“Oh, I know her. I mean, I knows her type. Been around them all my life. She could be a lot of things, even much trouble. Probably though she’s lonely, lost her man somehow. Now she goes to church and wonders as she gets old if another man will ever share her life. She’s got her friends, but it ain’t the same as having a man open doors for you, take notice, say nice things. She’s most likely always gone to church, a baptist church downtown. She’s probably a very nice lady. I could spend some time with her. Be better than the emergency shelter I’m at.”
“What will she do if she learns you’re living at the Aurora homeless shelter?” ask Nano.
“Depends. She might be polite but stop being interested. Same as anyone might be. But I think she likes me and she’d understand. Black people have a lot of suffering they share in common with each other. We tend to be more forgiving about our brothers and sisters who have less than others. White people are tough on each other. Black people can’t be so much that way, cause many of us have been poor or homeless or broke.”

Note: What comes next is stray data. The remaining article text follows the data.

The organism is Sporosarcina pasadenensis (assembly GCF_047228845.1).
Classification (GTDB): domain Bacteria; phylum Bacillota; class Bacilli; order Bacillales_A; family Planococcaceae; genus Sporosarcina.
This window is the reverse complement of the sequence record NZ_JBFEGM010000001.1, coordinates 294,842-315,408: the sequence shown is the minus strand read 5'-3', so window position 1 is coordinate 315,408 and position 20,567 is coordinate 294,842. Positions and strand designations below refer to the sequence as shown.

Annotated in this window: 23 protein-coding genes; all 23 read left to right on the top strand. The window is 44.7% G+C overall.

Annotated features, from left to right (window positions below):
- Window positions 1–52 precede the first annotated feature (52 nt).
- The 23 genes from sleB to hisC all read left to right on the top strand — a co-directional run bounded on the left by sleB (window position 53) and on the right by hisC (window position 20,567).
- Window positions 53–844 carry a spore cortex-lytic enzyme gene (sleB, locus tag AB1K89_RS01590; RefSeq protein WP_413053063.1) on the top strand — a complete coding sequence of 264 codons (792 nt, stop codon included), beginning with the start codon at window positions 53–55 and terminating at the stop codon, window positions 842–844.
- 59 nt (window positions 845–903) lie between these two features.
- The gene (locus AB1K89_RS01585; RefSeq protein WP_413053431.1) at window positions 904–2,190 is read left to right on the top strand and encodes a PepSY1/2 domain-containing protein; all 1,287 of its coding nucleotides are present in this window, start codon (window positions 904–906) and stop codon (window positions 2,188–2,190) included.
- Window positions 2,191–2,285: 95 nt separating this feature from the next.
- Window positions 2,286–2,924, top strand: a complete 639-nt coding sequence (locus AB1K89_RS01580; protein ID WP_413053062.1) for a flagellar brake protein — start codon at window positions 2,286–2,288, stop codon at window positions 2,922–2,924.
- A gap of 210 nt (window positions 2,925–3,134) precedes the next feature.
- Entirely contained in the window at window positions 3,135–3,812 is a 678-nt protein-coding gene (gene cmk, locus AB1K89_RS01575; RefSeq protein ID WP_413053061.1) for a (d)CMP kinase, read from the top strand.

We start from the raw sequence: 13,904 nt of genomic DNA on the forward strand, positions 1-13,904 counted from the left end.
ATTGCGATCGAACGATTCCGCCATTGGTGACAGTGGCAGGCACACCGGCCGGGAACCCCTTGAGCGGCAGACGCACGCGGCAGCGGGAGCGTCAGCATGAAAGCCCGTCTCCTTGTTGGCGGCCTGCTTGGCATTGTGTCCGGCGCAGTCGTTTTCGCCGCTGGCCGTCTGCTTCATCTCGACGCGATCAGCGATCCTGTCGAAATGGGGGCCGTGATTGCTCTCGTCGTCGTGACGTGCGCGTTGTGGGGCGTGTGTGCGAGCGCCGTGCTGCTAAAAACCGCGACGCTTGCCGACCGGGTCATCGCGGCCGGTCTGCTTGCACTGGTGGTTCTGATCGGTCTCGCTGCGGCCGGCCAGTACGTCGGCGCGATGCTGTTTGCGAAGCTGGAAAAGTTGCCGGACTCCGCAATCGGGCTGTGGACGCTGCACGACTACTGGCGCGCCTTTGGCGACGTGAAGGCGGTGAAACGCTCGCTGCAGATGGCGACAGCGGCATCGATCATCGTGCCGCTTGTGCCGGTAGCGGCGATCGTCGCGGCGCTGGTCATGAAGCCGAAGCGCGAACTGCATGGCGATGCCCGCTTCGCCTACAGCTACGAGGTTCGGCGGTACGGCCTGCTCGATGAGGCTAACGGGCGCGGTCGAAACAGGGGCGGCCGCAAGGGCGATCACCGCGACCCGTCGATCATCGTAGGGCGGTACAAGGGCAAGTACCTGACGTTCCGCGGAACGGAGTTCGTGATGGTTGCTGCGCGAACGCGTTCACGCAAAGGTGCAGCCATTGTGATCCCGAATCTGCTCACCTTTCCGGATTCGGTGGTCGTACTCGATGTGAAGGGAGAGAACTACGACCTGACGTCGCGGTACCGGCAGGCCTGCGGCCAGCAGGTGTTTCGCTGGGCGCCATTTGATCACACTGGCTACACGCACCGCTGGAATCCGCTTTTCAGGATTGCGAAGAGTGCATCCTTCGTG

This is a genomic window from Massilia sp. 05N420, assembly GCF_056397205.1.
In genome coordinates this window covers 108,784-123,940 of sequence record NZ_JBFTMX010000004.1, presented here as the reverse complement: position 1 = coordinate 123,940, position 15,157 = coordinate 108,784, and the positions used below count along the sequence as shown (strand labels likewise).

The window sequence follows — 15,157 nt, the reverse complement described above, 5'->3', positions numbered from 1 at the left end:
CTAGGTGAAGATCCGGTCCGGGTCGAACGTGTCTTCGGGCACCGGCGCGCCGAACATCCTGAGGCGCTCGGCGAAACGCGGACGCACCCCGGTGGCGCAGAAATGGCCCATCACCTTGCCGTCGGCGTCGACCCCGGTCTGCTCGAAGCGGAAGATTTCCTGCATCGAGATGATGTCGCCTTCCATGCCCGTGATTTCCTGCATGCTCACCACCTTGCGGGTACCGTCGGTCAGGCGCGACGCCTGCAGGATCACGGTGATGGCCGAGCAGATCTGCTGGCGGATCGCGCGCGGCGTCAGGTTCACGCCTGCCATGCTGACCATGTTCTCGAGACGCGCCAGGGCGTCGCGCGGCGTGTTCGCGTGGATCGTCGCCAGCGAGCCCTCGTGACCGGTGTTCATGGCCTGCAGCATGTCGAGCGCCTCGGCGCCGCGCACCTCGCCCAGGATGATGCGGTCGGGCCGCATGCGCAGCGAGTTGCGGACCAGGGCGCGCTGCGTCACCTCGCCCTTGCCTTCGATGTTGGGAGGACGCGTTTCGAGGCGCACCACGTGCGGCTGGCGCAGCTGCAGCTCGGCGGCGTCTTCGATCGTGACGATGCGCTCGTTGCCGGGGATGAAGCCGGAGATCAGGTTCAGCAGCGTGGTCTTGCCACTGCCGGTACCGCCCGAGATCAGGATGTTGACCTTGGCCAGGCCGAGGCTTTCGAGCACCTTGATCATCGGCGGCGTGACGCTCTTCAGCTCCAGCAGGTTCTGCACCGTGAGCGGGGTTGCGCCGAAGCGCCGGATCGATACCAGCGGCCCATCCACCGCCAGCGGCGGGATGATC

Nano nodded. Soon their meal eating was done and they made their way toward the end of the dock. The night was approaching and lots of people would be around for the fireworks. Those there first got the best seats or places to stand. Nano had some other things to talk to Pops about. Pops wasn’t very old, but at his age, he’d lived most of his years and seen and experienced much. Nano liked Pops and how he treated others. Pops had problems, but for however they kept him down or hurt them, he was kind and smiled at others. Nano wanted to listen and learn from Pops.